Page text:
Enjoy-Lichnos Camping

Europe Greece

Parga could get arrested for being so beautiful, the campsite is perfectly situated and its staff are genuinely incredibly helpful
Parga’s whitewashed, Venetian-style buildings huddle on the higgledy-piggledy hillside, forming an amphitheatre of fragrant bougainvillea, magical alleyways and enticing trinket shops tumbling in profusion down to the bay. Like nearby Corfu, the town is well known for its cosmopolitan atmosphere and ultrafriendly locals. Because it’s so close to Igoumenitsa Port for ferries to Italy, the little town echoes with a cacophony of Mediterranean languages and has long been a favourite of the Brit pack.

With its freaky pillars of rock jutting from the emerald sea, the little churchcrowned island of Panagia in the bay and the sentinel ruins of a Byzantine fort on the hill, the place is beyond romantic. And it’s not just a pretty face either; you can laze away the days on a sandy beach, indulge in some water-skiing or exercise those calves in a little bargainhunting or museum-hopping. But here’s another question for the oracle – why so many hat shops in Parga? Maybe there’s a multi-headed, multiplying Hydra, or two, concealed about the place, with an insatiable headwear habit.

A short distance south of Parga you’ll find Enjoy-Lichnos Camping. If there was a Cool Camping award for the friendliest campsite welcome, Lichnos’s manager, Georgia, would surely win hands-down. This peaceful haven, set within an olive grove, has a sugar-fine pebbled beach just a stone’s throw away and is hemmed in on one side by rose-coloured cliffs and on the other by a tangle of cypress and olive trees. The water is unbelievably clear – you can see the sandy bottom when you’re floating on the surface. What’s more, the beach’s gentle incline makes it a safe place for children to splash and paddle.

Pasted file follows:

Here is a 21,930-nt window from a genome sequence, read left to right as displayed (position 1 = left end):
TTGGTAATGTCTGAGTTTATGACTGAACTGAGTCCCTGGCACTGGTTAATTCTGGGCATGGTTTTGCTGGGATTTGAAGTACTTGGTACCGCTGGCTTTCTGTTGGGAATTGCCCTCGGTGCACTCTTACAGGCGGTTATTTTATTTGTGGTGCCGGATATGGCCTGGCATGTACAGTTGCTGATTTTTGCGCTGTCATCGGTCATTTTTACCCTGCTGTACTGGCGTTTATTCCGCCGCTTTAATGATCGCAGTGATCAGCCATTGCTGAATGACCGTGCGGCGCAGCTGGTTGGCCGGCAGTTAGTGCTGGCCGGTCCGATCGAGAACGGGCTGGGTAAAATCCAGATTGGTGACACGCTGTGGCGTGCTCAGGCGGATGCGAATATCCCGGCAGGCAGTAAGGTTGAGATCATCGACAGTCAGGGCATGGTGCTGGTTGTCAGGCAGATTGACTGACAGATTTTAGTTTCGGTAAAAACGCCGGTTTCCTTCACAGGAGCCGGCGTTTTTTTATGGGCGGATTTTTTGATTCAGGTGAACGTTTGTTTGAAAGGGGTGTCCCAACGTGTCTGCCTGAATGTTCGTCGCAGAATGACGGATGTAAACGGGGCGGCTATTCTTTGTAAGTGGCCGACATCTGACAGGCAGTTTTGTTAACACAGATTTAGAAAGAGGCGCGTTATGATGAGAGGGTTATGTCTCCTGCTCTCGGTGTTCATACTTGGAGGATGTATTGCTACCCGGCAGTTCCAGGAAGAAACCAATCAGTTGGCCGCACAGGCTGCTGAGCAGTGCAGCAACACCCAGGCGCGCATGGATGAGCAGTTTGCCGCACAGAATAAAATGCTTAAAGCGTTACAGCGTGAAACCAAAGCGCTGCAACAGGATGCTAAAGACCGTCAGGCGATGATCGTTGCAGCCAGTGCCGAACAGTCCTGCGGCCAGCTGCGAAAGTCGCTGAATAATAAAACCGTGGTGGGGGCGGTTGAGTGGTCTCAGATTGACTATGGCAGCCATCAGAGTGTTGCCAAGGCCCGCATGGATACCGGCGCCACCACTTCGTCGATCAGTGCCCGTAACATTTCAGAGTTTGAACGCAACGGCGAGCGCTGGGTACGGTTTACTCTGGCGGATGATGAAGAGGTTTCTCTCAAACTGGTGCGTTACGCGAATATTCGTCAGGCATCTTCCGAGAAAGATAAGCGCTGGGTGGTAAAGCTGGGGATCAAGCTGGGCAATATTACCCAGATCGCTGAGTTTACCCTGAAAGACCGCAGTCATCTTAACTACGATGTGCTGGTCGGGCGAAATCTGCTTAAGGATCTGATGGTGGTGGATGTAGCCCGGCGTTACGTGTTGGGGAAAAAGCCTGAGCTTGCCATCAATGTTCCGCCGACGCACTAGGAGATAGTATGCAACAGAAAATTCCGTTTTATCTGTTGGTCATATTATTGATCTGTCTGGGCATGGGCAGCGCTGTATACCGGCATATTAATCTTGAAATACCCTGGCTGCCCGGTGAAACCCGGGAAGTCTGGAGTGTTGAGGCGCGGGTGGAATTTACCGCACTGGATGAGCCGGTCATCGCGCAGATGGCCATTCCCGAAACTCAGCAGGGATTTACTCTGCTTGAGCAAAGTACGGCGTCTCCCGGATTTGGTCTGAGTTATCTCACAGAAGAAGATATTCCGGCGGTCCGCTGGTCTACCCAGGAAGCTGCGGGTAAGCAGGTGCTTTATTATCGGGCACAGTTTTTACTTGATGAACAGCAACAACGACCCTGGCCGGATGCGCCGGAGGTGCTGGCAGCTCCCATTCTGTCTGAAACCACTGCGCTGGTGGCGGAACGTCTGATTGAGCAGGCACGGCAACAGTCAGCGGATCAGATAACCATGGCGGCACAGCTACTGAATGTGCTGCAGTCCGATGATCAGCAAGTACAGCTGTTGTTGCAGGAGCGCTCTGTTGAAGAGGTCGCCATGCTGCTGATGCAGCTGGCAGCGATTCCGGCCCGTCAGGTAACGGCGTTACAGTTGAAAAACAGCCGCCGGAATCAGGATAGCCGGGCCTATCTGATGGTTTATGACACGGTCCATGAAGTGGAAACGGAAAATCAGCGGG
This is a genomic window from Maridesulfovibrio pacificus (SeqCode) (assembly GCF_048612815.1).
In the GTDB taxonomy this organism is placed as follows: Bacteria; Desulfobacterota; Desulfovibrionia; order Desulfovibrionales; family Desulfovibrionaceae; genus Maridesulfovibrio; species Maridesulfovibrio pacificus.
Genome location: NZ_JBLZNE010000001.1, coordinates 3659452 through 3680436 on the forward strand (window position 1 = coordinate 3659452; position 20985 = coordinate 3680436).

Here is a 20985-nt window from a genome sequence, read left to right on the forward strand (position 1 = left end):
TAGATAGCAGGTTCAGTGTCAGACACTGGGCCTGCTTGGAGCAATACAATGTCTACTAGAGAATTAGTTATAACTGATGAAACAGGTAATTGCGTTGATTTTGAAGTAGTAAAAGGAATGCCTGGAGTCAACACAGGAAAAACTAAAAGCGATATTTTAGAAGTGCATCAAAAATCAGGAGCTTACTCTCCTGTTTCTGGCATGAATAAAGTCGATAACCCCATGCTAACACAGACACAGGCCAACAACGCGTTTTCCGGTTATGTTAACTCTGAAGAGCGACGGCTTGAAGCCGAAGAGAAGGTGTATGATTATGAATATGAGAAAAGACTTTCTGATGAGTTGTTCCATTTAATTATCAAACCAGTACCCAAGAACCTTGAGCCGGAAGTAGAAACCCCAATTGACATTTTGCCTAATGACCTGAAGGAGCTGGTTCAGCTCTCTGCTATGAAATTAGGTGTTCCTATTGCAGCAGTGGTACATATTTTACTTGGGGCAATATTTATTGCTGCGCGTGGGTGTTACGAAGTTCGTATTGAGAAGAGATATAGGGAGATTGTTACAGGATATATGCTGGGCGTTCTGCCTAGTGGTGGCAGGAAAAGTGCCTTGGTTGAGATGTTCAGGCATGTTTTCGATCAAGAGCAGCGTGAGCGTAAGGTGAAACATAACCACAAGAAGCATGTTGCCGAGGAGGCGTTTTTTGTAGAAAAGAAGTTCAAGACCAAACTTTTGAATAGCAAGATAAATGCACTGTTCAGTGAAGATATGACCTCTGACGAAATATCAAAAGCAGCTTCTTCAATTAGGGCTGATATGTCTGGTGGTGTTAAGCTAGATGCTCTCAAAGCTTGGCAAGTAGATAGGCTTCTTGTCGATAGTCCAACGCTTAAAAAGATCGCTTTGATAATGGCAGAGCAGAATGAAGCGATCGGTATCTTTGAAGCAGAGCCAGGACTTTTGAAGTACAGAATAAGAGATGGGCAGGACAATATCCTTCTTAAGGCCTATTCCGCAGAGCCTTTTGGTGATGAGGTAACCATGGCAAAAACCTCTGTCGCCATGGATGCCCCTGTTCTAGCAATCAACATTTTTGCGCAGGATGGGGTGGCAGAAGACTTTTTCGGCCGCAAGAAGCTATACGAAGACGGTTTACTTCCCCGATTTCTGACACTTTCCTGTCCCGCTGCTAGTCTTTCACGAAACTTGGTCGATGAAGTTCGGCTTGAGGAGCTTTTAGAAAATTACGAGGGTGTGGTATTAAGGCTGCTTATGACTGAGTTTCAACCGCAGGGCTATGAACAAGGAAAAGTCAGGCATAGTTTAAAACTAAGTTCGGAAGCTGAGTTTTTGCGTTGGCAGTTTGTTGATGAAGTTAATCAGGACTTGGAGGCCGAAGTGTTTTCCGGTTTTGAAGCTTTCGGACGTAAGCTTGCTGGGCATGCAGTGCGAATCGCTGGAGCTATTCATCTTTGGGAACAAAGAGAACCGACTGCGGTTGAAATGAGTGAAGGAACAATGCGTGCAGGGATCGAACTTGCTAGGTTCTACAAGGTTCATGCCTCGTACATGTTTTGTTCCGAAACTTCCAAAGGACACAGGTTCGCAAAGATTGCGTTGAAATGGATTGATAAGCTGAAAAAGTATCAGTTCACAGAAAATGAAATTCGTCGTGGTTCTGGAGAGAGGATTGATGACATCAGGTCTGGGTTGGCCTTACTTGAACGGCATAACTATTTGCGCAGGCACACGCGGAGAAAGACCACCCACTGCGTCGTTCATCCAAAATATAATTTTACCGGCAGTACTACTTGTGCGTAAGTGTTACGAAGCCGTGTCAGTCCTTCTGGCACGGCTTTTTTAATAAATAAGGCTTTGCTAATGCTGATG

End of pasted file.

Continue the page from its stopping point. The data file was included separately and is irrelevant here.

Enjoy-Lichnos is well catered for, having a friendly al fresco bar and a sizeable minimart and restaurant in the main building. It’s so seventies in style you’re convinced Leonard Rossiter and Joan Collins must have filmed a Cinzano ad here. Pitches are equally close to the gently lapping sea in an RV-free field festooned with tiny amber lights; by night they look like fireflies as you cross the little wooden bridge through the pergola into the magical meadow. The 500-year-old olive trees provide muchneeded shade from the blistering sun of the summer and the very occasional rain.

Greek legends are at every turn and, if you’re that way inclined, you can hire a catamaran, pedalo or kayak and explore the famous cave of Aphrodite just around the bay – apparently she used to bathe here. Or take the ferry that putters to Lichnos beach.

Georgia speaks great English and will happily organise trips of your choice. If you fancy a bit of self-propelled time travel, whizz back a few thousand years to the days of legend by visiting the creepy ruins of the Necromantion – a 2,500-yearold oracle of the dead. Half an hour’s drive south of Parga, this hilltop haunt is reminiscent of that Tuscan graveyard in The Omen in which the pack of Rottweilers tuck into Gregory Peck’s forearm.

A short ride across the fertile, chestnutbordered plain is the turquoise River Acheron. What may now look like a beautiful, eucalyptus-fringed river was once a much-feared tributary of the River Styx, the subterranean route the dead took to Hades. The dead now travel a different route, or so it’s said, leaving you in safety to snack on fabulous grilled fish at one of the riverside tavernas before dipping your toes in the glacial blue water.

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